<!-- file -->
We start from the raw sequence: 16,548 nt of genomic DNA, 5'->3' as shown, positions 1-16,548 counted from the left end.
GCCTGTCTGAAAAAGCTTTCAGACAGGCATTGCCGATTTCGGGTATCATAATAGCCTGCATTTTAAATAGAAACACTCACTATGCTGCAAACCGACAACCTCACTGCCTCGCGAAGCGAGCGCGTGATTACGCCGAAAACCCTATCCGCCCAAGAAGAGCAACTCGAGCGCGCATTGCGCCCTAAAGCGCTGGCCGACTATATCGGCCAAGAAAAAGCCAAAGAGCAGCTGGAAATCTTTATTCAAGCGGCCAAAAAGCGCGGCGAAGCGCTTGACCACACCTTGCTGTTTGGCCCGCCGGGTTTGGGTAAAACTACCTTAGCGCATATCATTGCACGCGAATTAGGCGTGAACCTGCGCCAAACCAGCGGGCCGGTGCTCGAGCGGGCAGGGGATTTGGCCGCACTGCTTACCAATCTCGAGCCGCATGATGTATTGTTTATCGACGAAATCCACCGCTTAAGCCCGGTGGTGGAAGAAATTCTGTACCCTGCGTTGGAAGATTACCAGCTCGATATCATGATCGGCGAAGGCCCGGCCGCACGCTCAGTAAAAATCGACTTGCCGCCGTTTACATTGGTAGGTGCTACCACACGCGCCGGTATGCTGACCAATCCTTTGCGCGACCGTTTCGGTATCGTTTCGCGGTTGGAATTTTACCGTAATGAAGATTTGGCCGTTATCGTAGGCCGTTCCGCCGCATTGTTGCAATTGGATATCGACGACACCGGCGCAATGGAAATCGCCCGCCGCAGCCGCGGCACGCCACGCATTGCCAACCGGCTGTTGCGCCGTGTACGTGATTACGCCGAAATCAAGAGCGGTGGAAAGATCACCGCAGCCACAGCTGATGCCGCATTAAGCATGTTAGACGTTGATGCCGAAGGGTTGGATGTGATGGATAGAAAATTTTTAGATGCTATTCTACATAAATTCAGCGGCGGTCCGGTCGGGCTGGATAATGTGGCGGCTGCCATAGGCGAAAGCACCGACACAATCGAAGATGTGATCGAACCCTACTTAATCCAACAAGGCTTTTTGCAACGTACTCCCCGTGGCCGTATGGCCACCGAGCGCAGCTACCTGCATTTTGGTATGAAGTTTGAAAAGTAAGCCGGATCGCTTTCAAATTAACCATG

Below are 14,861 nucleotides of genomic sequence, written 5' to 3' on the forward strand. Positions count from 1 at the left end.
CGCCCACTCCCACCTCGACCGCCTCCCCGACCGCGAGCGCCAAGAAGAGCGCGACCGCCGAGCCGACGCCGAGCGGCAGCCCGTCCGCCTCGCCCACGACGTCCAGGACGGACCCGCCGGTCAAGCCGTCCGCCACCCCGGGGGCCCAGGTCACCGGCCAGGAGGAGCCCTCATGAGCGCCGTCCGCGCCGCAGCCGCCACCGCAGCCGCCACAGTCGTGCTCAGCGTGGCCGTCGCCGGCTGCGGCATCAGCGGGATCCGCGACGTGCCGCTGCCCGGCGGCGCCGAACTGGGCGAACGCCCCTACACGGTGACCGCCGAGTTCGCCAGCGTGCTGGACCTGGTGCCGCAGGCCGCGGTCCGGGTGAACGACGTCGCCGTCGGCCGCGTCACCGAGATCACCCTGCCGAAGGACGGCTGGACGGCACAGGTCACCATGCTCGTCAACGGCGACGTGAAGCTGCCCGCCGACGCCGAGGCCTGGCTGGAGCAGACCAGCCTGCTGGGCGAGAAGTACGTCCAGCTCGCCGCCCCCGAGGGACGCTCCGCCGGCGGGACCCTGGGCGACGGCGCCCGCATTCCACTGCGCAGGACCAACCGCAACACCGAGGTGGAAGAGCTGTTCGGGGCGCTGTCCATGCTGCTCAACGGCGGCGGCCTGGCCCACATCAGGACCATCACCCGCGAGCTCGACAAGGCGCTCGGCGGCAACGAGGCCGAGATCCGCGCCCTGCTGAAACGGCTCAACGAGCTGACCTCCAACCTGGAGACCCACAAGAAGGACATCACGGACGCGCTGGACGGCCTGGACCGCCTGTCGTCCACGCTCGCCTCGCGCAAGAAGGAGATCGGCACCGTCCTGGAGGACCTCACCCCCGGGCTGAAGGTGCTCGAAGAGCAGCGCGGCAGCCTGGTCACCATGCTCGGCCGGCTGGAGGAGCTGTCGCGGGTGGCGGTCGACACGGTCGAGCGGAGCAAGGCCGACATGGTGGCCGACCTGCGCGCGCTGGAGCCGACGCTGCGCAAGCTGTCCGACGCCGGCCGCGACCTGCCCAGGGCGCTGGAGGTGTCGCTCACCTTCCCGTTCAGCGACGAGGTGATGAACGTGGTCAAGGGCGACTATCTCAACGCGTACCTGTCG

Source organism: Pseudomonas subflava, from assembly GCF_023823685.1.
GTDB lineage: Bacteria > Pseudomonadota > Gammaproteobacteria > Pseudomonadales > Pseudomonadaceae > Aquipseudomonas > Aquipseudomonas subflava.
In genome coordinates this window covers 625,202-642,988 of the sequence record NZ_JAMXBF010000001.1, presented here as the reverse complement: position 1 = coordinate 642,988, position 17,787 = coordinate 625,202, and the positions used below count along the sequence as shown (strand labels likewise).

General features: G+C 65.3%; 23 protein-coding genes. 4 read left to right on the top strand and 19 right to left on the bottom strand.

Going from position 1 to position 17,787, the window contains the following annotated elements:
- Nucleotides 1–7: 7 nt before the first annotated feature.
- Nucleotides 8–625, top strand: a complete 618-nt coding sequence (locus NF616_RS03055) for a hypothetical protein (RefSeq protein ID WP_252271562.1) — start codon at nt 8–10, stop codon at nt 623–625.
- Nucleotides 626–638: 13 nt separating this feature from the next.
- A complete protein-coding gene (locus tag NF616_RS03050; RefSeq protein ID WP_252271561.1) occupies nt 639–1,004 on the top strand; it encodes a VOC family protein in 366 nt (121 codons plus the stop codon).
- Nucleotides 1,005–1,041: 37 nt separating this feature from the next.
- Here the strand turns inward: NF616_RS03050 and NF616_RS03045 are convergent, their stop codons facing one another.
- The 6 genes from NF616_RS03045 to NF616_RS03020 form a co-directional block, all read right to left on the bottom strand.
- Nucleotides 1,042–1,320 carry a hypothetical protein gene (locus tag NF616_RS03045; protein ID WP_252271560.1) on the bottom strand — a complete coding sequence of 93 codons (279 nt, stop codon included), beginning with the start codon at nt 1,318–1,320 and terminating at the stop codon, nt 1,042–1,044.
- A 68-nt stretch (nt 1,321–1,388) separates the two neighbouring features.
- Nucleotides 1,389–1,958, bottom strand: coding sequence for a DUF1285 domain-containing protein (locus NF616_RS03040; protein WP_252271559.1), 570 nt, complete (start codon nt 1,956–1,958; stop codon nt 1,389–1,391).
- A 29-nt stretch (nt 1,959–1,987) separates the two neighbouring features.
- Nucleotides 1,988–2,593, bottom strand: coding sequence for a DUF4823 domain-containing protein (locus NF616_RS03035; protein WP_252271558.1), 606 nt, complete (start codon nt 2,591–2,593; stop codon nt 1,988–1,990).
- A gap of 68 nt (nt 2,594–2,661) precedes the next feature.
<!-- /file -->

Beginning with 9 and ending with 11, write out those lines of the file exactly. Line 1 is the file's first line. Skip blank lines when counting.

Going from position 1 to position 17,787, the window contains the following annotated elements:
- Nucleotides 1–7: 7 nt before the first annotated feature.
- Nucleotides 8–625, top strand: a complete 618-nt coding sequence (locus NF616_RS03055) for a hypothetical protein (RefSeq protein ID WP_252271562.1) — start codon at nt 8–10, stop codon at nt 623–625.